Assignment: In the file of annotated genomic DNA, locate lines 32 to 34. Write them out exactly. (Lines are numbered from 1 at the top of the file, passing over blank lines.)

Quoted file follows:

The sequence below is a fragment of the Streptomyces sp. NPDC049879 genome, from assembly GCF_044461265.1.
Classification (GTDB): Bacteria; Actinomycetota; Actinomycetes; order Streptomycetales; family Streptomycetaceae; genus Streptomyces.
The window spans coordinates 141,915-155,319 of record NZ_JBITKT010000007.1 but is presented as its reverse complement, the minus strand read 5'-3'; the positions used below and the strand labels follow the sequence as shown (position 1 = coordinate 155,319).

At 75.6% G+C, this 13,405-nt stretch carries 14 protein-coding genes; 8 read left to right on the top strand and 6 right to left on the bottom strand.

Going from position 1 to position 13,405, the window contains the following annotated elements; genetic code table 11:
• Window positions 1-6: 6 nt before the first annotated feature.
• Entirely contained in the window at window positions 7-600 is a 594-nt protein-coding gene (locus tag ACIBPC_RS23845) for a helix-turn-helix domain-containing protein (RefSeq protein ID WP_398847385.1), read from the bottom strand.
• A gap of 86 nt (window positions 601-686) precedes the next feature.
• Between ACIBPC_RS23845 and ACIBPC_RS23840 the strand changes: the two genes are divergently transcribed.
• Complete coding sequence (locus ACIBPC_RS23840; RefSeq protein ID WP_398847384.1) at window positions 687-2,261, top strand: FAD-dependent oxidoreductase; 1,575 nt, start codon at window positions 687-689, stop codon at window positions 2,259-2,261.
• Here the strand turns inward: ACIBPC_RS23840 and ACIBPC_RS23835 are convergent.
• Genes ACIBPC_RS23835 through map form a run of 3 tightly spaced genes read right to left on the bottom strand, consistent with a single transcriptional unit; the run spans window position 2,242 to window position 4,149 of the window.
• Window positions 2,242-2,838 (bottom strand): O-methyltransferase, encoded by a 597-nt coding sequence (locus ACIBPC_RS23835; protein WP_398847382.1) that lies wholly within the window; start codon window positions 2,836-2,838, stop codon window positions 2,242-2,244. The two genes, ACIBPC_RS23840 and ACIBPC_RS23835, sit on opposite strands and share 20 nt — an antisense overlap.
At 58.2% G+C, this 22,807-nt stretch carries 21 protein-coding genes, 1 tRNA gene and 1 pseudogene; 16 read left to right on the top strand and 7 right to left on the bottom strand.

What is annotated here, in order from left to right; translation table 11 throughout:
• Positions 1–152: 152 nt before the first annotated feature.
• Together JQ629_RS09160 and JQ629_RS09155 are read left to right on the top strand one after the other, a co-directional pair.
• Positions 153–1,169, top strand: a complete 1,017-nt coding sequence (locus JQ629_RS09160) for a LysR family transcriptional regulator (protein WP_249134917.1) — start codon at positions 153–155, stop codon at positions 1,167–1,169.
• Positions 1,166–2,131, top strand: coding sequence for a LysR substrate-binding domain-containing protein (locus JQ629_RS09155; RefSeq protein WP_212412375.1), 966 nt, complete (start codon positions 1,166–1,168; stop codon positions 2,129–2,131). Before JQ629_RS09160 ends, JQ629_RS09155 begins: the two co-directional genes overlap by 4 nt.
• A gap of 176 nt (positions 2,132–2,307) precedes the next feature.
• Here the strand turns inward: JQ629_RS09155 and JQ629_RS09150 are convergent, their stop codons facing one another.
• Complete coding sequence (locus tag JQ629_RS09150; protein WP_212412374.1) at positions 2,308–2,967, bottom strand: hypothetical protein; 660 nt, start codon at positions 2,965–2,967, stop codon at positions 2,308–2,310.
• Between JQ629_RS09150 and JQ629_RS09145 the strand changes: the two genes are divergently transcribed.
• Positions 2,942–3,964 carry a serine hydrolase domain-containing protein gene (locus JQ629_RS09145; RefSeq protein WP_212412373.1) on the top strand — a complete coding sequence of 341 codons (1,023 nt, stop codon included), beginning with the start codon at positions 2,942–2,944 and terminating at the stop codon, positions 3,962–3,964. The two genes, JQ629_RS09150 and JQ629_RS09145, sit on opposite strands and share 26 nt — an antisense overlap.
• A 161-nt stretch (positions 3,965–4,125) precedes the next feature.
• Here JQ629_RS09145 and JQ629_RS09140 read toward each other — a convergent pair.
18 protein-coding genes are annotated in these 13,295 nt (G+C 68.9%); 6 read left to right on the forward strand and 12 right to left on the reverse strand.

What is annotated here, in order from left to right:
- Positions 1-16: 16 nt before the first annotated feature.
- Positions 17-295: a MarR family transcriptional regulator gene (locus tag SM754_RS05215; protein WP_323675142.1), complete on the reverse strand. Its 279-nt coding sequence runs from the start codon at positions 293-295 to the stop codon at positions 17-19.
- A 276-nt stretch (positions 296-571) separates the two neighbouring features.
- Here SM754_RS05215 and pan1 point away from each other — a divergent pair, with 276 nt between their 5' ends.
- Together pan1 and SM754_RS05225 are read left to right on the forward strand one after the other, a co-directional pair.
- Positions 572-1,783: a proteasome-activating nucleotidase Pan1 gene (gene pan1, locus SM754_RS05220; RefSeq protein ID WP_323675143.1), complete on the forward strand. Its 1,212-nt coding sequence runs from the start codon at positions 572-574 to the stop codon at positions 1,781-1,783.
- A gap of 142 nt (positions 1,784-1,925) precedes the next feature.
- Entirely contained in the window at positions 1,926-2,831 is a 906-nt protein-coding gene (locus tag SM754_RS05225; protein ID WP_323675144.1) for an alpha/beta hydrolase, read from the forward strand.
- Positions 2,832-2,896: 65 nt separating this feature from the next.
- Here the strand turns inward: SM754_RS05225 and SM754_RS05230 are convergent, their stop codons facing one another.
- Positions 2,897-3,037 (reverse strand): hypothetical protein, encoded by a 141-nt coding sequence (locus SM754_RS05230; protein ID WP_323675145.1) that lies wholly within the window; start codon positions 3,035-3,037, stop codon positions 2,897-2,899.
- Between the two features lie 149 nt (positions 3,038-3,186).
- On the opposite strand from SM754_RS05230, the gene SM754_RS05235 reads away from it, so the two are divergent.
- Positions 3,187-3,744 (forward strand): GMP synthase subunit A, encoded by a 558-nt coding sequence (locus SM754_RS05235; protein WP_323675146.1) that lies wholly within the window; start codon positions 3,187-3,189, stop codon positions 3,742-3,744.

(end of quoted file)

- Here SM754_RS05215 and pan1 point away from each other — a divergent pair, with 276 nt between their 5' ends.
- Together pan1 and SM754_RS05225 are read left to right on the forward strand one after the other, a co-directional pair.
- Positions 572-1,783: a proteasome-activating nucleotidase Pan1 gene (gene pan1, locus SM754_RS05220; RefSeq protein ID WP_323675143.1), complete on the forward strand. Its 1,212-nt coding sequence runs from the start codon at positions 572-574 to the stop codon at positions 1,781-1,783.